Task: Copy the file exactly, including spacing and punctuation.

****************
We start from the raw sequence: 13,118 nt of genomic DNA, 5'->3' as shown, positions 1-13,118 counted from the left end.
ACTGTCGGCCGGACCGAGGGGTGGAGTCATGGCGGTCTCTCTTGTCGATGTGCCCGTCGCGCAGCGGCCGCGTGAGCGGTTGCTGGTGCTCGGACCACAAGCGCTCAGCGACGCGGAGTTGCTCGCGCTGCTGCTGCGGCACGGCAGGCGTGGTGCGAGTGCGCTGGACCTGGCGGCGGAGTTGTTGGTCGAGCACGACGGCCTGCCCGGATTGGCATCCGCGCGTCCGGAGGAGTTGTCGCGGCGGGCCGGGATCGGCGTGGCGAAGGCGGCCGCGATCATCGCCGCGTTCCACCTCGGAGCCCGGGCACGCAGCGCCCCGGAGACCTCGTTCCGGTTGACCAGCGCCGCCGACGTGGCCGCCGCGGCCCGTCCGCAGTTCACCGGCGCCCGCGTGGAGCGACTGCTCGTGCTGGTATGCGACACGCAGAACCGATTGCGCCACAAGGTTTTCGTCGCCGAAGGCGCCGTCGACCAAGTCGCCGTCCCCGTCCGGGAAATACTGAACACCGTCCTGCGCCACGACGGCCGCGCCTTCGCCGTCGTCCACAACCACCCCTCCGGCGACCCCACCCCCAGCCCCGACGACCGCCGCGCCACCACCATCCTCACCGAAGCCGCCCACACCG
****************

We start from the raw sequence: 13,118 nt of genomic DNA, 5'->3' as shown, positions 1-13,118 counted from the left end.
ACTGTCGGCCGGACCGAGGGGTGGAGTCATGGCGGTCTCTCTTGTCGATGTGCCCGTCGCGCAGCGGCCGCGTGAGCGGTTGCTGGTGCTCGGACCACAAGCGCTCAGCGACGCGGAGTTGCTCGCGCTGCTGCTGCGGCACGGCAGGCGTGGTGCGAGTGCGCTGGACCTGGCGGCGGAGTTGTTGGTCGAGCACGACGGCCTGCCCGGATTGGCATCCGCGCGTCCGGAGGAGTTGTCGCGGCGGGCCGGGATCGGCGTGGCGAAGGCGGCCGCGATCATCGCCGCGTTCCACCTCGGAGCCCGGGCACGCAGCGCCCCGGAGACCTCGTTCCGGTTGACCAGCGCCGCCGACGTGGCCGCCGCGGCCCGTCCGCAGTTCACCGGCGCCCGCGTGGAGCGACTGCTCGTGCTGGTATGCGACACGCAGAACCGATTGCGCCACAAGGTTTTCGTCGCCGAAGGCGCCGTCGACCAAGTCGCCGTCCCCGTCCGGGAAATACTGAACACCGTCCTGCGCCACGACGGCCGCGCCTTCGCCGTCGTCCACAACCACCCCTCCGGCGACCCCACCCCCAGCCCCGACGACCGCCGCGCCACCACCATCCTCACCGAAGCCGCCCACACCG